Much of this has been made possible by the special and substantive provision of some 8 million Norwegian kronor (€710.000) provided by Sparebankstiftelsen DBN, the Savings Bank Foundation DNB, a highly regarded program the name of which has been associated with WEXFO and its bid to welcome an intergenerational stance.

“We have supported WEXFO Youth from the start,” says Sparebankstiftelsen CEO André Støylen, “and we recognize their success with involving young people.

“WEXFO provides a platform for people working with youth freedom of expression, with important collaboration and valuable insights as a result.

“They started nationally, and as they expand globally, we believe the network will gain broader knowledge and inspiration on shared issues concerning youth and freedom of expression.”

Sparebankstiftelsen’s own character has long been clear, its art collection’s 426 significant pieces are seen in museums throughout Norway, and its collection of remarkable musical instruments is entirely on loan to musicians, from a 1770 Storioni violin to a 1690 Rugeri cello.

Additional funding is being provided by Erasmus+ and UNESCO, at the time of this publication.

And the opening retreat at Utøya, of course, has important resonance and significance in the framework because the island is where a youth camp on July 22, 2011, became the scene of Anders Behring Breivik’s unspeakable domestic terrorist attack , which left 67 people dead and 32 wounded. That assault followed Breivik’s car-bomb attack a couple of hours earlier at Oslo’s Regjeringskvartalet.

The assailant, convicted in both incidents, is now serving a 21-year prison sentence, the maximum civilian criminal penalty in Norway, which possibilities for extensions as long as he’s deemed a danger to society.

In alignment with the WEXFO ideal of intelligent debate and inquiry, Utøya today serves as a venue of democracy both for Norwegian and international visitors, and thus is neatly positioned both to house part of the new WEXFO Youth program and to emblemize the perpetual threat, especially in so politicized an era as this, to the kind of egalitarianism and rejection of bigotry that the youth program embraces.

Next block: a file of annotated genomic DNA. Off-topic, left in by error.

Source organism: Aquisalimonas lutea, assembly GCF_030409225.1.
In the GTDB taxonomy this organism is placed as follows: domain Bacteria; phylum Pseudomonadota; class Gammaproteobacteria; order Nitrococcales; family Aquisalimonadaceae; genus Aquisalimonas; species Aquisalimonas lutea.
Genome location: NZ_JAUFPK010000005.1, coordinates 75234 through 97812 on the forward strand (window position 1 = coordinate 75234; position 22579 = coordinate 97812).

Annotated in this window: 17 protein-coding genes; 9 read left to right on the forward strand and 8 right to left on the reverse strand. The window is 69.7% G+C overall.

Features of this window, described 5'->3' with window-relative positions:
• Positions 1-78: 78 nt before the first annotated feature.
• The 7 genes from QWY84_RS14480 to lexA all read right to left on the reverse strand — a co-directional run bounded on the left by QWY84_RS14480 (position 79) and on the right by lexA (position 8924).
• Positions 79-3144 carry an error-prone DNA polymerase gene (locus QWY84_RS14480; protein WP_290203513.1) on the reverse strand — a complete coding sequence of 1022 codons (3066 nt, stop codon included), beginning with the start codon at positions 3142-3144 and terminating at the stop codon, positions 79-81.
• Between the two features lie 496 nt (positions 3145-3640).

More from Publishing Perspectives on this year’s core WEXFO program is forthcoming.


More on WEXFO is here. More on the freedom to publish and freedom of expression is here, more on the International Publishers Association is here, more from us on Kristenn Einarsson and his work in the freedom of expression is here, more on the Prix Voltaire is here, and more on the Norwegian publishing market is here

Publishing Perspectives is the International Publishers Association’s global media partner.

About the Author

Porter Anderson

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Porter Anderson has been named International Trade Press Journalist of the Year in London Book Fair's International Excellence Awards. He is Editor-in-Chief of Publishing Perspectives. He formerly was Associate Editor for The FutureBook at London's The Bookseller. Anderson was for more than a decade a senior producer and anchor with CNN.com, CNN International, and CNN USA. As an arts critic (Fellow, National Critics Institute), he was with The Village Voice, the Dallas Times Herald, and the Tampa Tribune, now the Tampa Bay Times. He co-founded The Hot Sheet, a newsletter for authors, which now is owned and operated by Jane Friedman.